THE government is wary that contaminated beef products from South Africa could have found their way into Zimbabwe, as the country is a net importer of processed foods from the neighbouring country.
It has since moved in to secure borders and entry points to ensure that contaminated meat products from South Africa are not imported into the country.
This was after donkey and water buffalo meat traces were found in South African beef products, raising concern that this meat could have found its way into the country.
Ministry of Health and Child Welfare officials held a meeting last week with the Shipping and Freight Association of Zimbabwe (SFAZ), giving them strict guidelines on the importation of food products.
With the new regulations, food inspectors will be sent to South Africa, where they will inspect any meat products before they can be imported into Zimbabwe.
"We had a meeting with the SFAZ and we told them that it was international best practice that food should be inspected before it is imported," Freddy Chinyavanhu, deputy director at the Food Standards Advisory Board (FSAB) said.
Chinyavanhu said before any meat could be imported into Zimbabwe, importers needed to produce a sanitary certificate, following a pre-shipment exercise that would have been conducted in the country of origin.
To be certain of the ingredients of meat, inspectors must conduct DNA tests, a technology, however, which Zimbabwe does not have.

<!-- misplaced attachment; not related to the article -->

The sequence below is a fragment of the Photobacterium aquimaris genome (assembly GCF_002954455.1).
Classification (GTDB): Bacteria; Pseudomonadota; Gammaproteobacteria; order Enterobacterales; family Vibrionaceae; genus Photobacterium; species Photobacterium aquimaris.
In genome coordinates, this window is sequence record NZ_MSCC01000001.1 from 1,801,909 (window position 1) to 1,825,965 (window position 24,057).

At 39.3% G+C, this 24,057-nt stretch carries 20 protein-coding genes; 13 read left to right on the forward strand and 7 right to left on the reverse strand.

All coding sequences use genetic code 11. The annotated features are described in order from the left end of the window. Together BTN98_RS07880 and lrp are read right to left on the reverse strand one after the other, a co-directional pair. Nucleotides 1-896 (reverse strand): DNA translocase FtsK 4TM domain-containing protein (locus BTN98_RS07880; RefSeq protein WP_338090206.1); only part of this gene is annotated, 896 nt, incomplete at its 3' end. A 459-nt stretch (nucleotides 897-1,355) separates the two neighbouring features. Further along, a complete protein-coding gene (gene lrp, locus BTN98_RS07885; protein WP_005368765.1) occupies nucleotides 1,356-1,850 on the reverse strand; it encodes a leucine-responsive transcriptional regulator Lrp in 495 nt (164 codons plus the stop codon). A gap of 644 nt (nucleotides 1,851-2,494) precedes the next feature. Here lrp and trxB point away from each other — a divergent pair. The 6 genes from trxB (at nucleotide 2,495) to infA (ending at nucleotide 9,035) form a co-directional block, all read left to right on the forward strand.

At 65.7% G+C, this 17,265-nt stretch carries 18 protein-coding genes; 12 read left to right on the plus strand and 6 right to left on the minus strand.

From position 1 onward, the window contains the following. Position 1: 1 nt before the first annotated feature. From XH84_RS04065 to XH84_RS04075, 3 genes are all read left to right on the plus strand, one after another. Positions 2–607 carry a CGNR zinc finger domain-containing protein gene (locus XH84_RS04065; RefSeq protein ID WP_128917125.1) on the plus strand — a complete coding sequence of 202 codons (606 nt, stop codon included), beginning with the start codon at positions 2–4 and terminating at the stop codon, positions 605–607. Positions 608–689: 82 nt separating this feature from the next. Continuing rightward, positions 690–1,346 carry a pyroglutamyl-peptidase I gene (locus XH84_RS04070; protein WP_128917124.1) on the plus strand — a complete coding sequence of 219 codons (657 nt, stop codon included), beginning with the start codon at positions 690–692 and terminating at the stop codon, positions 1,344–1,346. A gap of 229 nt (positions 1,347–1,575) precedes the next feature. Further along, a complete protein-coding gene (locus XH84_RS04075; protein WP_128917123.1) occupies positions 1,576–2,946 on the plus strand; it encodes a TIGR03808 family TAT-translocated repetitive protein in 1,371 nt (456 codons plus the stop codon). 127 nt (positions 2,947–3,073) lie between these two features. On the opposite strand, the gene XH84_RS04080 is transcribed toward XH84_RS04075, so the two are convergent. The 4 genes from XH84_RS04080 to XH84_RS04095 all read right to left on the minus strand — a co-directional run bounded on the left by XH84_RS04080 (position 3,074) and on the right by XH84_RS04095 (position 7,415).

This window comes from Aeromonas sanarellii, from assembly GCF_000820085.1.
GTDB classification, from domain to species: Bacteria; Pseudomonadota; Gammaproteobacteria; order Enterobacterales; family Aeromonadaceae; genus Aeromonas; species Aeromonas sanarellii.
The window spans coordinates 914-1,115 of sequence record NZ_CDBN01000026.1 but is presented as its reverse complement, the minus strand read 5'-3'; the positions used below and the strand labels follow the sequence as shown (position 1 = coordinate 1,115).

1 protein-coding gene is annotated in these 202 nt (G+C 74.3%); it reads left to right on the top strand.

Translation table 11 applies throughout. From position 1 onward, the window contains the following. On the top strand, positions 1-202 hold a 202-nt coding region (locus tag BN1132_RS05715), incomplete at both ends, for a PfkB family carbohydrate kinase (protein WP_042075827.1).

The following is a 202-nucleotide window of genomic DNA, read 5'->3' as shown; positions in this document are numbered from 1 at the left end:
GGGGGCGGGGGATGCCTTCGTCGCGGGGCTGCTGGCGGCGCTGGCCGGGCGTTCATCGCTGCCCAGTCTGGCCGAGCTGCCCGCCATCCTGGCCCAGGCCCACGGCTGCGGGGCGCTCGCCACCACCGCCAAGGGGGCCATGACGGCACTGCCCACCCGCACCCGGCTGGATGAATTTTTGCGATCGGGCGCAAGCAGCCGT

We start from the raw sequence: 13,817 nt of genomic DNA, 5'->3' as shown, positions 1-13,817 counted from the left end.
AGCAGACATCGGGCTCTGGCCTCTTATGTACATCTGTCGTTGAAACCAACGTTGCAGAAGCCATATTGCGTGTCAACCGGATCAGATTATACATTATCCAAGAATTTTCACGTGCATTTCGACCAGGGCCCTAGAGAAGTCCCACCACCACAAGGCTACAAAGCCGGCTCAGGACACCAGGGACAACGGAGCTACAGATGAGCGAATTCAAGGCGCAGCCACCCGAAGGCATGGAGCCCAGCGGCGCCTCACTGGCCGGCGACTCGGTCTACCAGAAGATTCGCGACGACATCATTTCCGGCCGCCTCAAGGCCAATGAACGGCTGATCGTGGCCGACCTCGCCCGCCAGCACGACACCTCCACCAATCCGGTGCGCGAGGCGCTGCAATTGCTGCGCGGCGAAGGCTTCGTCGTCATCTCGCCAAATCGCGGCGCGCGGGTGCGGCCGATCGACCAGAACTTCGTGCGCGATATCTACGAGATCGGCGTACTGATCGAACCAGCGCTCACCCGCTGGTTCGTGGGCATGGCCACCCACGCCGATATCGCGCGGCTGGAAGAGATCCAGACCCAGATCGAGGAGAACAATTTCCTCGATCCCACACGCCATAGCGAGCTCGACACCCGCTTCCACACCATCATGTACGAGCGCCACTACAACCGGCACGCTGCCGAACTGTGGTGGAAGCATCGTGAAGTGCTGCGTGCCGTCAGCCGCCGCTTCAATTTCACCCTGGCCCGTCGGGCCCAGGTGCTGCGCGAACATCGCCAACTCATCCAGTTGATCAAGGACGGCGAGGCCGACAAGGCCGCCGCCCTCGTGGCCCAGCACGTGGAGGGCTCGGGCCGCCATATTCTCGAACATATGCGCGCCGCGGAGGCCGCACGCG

"Unfortunately, we do not have DNA testing, that is why we resort to pre-shipments," Chinyavanhu said, adding that importers would meet the costs of sending inspectors to South Africa.
The Consumer Council of Zimbabwe (CCZ) said it was happy with the measures taken by the government to ensure that contaminated meat did not find its way into Zimbabwe.
"CCZ raised the issue with the FSAB. we wanted to ensure that it did not trickle down into the country and we wanted to protect consumers in Zimbabwe," Rosemary Mpofu, from the consumer watchdog said.
She said, so far, they had not come up with cases where contaminated meat had been imported into the country.
Mpofu said she hoped the pre-shipment exercise would ensure that contaminated meat will not make it into Zimbabwe.
However, she said the greatest worry were smugglers who could bring in uninspected foodstuffs.
"We want to urge members of the public not to buy food from unlicensed retail outlets," she advised.
The Standards Association of Zimbabwe (SAZ) said it has also developed standards for the quality of food being sold in the country.
Sebastian Zuze from SAZ said his body was working with FSAB on standards, while the board was the regulator.
Health minister, Henry Madzorera referred questions to the FSAB, saying the body ran its affairs independently, despite it being under his ministry.